Monday, February 14, 2011

Small Molecule c-jun-N-Terminal Kinase Inhibitors Blocks Brain Cell Destruction in Parkinson's Disease - a new hope !

Scientists from the Florida campus of The Scripps Research Institute have produced the first known compound to show significant effectiveness in protecting brain cells directly affected by Parkinson's disease, a progressive and fatal neurodegenerative disorder.  Although the findings were in animal models of the disease, the effectiveness of the compound, combined with its potential to be taken orally, offers the tantalizing possibility of a potentially useful future therapy for Parkinson's disease patients.  As per the claim by the lead researcher, Prof. Philip LoGrasso,   the compelling data on the first oral, brain-penetrating inhibitor to show significant efficacy in preventing neurodegeneration in both mouse and rat models of Parkinson's disease.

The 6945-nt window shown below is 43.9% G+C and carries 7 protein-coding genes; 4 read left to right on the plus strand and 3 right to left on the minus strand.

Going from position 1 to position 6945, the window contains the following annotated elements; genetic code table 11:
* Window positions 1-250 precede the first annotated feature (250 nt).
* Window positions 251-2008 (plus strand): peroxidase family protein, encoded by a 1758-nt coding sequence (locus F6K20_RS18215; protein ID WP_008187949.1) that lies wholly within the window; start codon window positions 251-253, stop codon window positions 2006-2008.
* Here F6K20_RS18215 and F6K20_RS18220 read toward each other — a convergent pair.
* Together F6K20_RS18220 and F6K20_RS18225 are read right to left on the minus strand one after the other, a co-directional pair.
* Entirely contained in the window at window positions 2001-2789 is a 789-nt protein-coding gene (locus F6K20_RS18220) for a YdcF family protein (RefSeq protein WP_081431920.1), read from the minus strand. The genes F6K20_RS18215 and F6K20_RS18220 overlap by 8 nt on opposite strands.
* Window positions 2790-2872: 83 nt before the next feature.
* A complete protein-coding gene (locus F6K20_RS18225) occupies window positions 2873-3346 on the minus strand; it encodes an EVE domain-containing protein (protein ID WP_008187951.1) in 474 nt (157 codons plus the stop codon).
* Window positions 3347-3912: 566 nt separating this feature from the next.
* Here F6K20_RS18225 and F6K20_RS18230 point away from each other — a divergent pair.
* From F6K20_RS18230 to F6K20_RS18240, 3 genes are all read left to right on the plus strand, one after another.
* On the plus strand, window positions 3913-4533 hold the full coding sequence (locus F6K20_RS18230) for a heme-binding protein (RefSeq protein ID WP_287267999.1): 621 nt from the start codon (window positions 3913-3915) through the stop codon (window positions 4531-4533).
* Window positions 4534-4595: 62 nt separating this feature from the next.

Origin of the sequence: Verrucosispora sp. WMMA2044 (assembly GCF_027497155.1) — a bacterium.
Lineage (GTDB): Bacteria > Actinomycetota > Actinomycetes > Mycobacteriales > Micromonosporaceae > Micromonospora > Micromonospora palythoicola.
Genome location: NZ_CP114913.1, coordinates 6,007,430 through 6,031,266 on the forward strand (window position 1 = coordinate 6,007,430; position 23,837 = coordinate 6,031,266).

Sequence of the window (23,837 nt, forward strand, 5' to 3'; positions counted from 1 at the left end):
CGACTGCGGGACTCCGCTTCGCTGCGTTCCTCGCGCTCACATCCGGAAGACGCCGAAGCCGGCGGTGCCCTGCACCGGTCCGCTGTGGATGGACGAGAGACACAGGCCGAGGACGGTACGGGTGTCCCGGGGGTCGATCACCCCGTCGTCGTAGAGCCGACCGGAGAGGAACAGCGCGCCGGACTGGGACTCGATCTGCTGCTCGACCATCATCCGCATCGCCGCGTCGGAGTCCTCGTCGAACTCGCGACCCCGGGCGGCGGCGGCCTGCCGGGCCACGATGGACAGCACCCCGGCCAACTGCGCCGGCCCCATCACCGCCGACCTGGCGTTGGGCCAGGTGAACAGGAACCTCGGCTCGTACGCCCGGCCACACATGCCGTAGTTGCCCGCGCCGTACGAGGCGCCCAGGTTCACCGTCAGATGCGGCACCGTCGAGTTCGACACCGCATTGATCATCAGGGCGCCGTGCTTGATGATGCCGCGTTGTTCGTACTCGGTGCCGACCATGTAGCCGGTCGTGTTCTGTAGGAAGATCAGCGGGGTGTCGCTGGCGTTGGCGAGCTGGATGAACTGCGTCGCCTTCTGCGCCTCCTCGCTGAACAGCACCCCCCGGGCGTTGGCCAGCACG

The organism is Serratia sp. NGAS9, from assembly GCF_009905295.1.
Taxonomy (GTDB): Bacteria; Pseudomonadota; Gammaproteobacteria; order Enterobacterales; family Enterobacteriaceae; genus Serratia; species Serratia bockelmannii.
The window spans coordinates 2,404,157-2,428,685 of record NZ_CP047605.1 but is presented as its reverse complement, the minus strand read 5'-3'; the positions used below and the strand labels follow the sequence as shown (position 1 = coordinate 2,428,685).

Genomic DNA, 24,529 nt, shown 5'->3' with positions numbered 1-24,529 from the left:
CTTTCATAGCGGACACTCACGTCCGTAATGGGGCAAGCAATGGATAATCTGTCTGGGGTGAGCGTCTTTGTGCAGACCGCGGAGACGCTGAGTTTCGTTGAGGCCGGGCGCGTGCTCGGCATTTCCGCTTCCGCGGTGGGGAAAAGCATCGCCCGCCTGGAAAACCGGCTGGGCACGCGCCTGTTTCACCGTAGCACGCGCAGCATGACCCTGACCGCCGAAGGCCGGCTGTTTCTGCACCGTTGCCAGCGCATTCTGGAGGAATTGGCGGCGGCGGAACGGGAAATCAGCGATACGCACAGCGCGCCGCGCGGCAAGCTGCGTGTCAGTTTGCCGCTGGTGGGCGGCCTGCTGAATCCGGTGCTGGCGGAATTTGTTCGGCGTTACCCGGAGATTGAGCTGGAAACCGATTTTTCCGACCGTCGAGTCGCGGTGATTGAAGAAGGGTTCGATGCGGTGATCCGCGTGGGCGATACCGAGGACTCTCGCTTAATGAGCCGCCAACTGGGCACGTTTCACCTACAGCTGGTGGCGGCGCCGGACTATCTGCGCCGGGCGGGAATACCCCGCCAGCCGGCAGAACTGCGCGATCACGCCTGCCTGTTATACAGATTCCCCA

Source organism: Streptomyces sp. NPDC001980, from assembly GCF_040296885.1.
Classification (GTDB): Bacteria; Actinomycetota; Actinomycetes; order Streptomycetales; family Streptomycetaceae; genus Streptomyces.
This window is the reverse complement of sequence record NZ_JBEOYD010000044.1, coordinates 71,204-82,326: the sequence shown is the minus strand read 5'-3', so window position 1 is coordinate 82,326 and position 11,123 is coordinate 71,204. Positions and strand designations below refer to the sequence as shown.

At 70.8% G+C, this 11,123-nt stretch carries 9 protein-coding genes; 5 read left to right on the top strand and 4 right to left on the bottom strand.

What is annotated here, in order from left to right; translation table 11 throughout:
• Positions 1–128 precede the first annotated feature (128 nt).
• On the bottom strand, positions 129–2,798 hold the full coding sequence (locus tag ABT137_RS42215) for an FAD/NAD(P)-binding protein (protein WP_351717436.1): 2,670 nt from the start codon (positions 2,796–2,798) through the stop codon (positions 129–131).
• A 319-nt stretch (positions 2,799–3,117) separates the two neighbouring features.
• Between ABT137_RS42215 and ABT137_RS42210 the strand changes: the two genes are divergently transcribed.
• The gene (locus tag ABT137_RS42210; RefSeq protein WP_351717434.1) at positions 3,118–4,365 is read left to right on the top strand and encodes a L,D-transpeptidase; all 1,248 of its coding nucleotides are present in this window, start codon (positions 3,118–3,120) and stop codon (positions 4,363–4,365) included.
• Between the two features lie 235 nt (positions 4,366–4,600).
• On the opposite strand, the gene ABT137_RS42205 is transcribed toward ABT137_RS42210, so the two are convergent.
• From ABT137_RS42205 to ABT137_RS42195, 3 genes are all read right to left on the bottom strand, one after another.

The new small molecule labeled SR-3306  is aimed at inhibiting a class of enzymes called c-jun-N-terminal kinases (JNK). Pronounced "junk," these enzymes have been shown to play an important role in neuron (nerve cell) survival. As such, they have become a highly viable target for drugs to treat neurodegenerative disorders such as Parkinson's disease.
The SR-3306 compound, which has been in development at Scripps Florida for several years, performed well in both cell culture and animal models. In cell culture, the compound showed greater than 90 percent protection against induced cell death of primary dopaminergic neurons, while in mouse models of induced neuron death, the compound showed protective levels of approximately 72 percent.
 "It was a surprise that level of neuroprotection reduced the behavioral impact so strongly," LoGrasso said, "but it's indicative of how it might perform in human patients. While SR-3306 doesn't represent a cure, it does appear to have the potential of stopping the progression of the disease."….

No comments: